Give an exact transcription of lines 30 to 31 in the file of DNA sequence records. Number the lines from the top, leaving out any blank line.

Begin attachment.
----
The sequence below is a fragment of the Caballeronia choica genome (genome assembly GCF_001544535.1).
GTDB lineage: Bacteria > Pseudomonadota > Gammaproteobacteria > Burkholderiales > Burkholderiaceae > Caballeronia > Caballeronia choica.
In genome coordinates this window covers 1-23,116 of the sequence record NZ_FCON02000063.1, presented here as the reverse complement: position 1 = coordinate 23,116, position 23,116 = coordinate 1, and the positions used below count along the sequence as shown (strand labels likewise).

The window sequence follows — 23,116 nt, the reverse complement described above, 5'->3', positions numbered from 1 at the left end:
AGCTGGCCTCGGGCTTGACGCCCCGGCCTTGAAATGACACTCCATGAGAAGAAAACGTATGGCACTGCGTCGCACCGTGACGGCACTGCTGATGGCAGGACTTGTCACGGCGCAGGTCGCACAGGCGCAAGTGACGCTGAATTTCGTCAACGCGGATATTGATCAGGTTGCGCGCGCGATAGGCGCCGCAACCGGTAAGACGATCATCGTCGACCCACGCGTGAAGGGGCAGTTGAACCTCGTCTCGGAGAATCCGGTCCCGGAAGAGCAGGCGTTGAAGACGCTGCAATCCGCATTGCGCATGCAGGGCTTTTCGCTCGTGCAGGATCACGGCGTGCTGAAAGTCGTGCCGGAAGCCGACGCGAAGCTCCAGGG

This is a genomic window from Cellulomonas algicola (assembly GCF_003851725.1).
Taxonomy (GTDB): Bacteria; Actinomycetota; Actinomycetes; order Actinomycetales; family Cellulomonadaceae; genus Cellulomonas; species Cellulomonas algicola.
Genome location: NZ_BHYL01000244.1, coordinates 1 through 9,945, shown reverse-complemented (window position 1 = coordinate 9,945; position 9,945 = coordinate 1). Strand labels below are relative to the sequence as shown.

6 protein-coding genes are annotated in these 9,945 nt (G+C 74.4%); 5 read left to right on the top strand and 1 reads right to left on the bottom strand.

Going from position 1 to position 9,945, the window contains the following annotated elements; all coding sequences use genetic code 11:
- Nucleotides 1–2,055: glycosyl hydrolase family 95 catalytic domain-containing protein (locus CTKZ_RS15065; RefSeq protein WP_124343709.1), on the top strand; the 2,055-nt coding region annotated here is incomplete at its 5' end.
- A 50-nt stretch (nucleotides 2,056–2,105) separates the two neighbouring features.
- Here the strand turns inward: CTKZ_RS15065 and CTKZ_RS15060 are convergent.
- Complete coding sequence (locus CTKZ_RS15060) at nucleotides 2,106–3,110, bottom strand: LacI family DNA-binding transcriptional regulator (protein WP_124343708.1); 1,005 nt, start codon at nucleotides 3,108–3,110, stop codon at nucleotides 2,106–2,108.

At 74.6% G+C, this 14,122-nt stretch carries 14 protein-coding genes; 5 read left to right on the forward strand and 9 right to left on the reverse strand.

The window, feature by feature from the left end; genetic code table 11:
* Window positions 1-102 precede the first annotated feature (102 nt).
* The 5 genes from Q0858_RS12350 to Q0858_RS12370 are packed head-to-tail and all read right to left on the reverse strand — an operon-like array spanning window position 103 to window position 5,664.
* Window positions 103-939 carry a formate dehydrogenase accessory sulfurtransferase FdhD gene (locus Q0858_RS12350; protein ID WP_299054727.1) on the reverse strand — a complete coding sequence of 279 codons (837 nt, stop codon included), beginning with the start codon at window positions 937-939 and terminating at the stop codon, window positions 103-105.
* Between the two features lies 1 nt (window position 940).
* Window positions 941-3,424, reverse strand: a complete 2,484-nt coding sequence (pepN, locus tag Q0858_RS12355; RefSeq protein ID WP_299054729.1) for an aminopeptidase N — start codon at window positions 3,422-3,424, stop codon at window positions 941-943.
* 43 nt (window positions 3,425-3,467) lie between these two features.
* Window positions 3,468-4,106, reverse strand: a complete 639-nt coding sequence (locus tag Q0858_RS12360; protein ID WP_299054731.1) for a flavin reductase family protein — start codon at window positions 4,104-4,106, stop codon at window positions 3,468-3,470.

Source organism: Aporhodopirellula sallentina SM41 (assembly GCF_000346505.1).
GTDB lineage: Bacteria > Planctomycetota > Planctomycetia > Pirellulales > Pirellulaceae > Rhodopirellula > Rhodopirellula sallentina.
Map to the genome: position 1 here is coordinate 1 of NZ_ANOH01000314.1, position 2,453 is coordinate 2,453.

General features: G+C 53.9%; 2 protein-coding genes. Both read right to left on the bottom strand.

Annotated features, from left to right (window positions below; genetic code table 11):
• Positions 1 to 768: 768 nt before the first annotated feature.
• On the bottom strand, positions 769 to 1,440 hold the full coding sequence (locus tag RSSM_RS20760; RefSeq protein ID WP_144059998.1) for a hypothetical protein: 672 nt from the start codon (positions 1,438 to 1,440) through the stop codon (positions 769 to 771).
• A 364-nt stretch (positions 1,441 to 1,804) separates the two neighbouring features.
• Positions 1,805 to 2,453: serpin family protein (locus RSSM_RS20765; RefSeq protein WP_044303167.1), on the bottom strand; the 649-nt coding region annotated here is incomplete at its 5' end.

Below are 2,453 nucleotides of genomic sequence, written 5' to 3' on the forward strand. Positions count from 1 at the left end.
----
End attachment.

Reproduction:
• On the bottom strand, positions 769 to 1,440 hold the full coding sequence (locus tag RSSM_RS20760; RefSeq protein ID WP_144059998.1) for a hypothetical protein: 672 nt from the start codon (positions 1,438 to 1,440) through the stop codon (positions 769 to 771).
• A 364-nt stretch (positions 1,441 to 1,804) separates the two neighbouring features.